Of the 108 students assessed, 67 students (62%) received a satisfactory evaluation on all five criteria and 90 students (83%) satisfied four of the five criteria. The knowledge domain with the most students who did not meet the criteria successfully was “multivariate analysis,” where more than a quarter of all students failed to meet the criteria. This suggests that greater efforts should be made by faculty teaching the course to convey this material more clearly and effectively.

A comparative analysis of students who took the course in Fall 2014 compared to students who took the course in Spring 2015 revealed no statistically significant difference in the number of criteria met (χ2 = 6.34, p = 0.274). Similarly, a comparison of Sociology majors compared to all other majors showed no statistically significant difference in the number of criteria met (χ2 = 8.10, p = 0.151). Note that because there are only a small number of Sociology majors (n=14), the expected frequencies for Sociology students who did or did not meet the requirement in any of the five knowledge domains will be low. Therefore a chi-square test may not be appropriate to use in this instance. As a robustness check, a Fisher’s exact test used; the test yields a direct calculation of the probability that the number of criteria met is not related to the students’ major. The result of the Fisher’s exact test is p = 0.235. Thus in both instances, we conclude that there is no statistically significant difference in outcomes between Sociology and non-Sociology majors, nor any differences in learning outcomes between semesters.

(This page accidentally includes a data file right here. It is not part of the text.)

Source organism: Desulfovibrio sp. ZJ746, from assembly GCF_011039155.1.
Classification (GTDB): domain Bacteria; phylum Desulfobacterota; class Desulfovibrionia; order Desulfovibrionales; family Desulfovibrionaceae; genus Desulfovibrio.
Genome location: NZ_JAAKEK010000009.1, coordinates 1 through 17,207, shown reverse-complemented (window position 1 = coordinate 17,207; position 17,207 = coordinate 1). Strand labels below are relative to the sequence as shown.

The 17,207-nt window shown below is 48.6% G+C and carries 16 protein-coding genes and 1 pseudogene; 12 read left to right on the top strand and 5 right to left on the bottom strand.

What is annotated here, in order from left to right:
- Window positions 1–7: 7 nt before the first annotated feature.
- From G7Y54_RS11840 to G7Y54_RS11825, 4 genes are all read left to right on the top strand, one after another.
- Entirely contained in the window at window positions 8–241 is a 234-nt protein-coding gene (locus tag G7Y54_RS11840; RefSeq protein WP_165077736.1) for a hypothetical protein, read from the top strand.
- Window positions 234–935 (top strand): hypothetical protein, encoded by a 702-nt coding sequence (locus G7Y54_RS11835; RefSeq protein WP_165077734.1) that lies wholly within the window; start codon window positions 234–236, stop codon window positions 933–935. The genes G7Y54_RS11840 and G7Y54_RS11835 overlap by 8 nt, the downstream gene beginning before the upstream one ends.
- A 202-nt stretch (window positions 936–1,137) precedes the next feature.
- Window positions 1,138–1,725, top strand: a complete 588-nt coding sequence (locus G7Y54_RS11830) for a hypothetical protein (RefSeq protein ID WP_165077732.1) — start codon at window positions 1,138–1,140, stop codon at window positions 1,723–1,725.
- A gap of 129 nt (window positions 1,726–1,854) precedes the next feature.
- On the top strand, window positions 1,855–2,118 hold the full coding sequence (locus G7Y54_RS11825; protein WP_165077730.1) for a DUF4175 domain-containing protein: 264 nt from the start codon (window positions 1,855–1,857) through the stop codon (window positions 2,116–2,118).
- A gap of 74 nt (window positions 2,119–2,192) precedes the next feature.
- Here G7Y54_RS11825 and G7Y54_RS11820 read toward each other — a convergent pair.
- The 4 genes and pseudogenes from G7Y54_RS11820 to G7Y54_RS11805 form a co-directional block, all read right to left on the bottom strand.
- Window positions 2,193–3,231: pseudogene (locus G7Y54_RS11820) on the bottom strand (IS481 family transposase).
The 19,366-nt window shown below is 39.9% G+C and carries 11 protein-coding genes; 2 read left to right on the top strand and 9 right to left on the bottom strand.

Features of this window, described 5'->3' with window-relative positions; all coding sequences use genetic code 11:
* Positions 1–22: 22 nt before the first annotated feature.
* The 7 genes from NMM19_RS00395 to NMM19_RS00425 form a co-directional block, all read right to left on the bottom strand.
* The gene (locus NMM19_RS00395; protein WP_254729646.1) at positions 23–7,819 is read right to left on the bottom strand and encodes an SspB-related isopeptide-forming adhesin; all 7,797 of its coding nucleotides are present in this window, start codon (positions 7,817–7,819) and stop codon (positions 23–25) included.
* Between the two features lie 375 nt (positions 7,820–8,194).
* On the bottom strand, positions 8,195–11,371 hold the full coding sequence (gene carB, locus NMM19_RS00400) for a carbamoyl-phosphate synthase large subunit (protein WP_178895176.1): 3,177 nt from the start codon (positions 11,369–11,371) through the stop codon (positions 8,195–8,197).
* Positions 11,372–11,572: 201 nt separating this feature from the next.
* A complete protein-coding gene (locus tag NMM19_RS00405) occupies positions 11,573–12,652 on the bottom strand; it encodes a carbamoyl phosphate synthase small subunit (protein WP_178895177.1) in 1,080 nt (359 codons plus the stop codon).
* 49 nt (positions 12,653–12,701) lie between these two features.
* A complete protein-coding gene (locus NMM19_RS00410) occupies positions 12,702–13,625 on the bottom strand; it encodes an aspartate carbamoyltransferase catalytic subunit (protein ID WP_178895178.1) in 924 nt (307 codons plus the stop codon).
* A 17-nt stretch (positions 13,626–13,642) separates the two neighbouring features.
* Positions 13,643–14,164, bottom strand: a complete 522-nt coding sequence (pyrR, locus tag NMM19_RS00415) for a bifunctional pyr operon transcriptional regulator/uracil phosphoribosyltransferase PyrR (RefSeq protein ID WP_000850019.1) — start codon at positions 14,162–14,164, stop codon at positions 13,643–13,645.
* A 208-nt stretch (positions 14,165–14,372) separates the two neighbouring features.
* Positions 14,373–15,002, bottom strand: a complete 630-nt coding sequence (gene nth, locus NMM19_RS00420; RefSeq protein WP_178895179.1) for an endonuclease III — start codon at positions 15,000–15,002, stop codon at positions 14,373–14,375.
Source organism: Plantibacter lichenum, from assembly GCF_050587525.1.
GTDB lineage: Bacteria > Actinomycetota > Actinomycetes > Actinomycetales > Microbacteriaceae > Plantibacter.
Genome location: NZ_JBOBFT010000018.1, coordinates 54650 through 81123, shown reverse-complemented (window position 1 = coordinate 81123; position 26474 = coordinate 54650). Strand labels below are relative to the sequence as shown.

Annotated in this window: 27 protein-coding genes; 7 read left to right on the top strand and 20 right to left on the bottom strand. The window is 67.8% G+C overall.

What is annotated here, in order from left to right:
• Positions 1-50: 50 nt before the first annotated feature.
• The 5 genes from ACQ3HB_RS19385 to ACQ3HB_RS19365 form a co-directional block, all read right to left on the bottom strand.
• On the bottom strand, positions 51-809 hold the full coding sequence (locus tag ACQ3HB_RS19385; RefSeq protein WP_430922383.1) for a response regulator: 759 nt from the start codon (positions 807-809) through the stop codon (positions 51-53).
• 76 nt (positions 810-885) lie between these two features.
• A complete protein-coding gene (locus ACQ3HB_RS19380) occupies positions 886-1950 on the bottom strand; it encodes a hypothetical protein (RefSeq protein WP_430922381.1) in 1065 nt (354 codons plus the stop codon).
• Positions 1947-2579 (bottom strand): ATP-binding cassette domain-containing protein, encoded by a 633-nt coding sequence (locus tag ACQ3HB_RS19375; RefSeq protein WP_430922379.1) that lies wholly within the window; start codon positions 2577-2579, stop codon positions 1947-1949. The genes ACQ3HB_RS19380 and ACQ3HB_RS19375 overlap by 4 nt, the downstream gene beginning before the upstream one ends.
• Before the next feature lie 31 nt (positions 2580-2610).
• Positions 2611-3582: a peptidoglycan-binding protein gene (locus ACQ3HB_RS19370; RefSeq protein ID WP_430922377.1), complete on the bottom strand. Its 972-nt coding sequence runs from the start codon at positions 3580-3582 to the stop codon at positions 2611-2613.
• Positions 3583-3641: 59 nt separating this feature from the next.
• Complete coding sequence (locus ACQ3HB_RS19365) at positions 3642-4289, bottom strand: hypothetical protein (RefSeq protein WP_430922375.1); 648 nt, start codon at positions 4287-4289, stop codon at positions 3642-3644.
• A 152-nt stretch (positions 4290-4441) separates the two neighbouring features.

Overall, the results of this assessment indicate that a majority of students complete SOCL 211 Statistics for Social Research with the intended level of statistical knowledge. As noted above, there is room for improvement in teaching “multivariate analysis,” which remains the most difficult and least well-grasped topic in the course. Students who go on to conduct research might benefit from taking an intermediate level statistics course focusing on multivariate analysis, if one was offered. Other than in this area, based on this assessment no major changes to the Sociology department’s statistics courses are warranted at this time.

Table 1.  Summary of knowledge assessment

 

Descriptive

Probability

Inferential

Multivariate

 Software

Meeting

104

(96.3%)

99

(91.7%)

99

(91.7%)

79

(73.2%)

88

(81.5%)

Not Meeting

4

(3.7%)

9

(8.3%)

9

(8.3%)

29

(26.8%)

20

(18.5%)

Total (N)

108

(100%)

108

(100%)

108

(100%)

108

(100%)

108

(100%)

  • No labels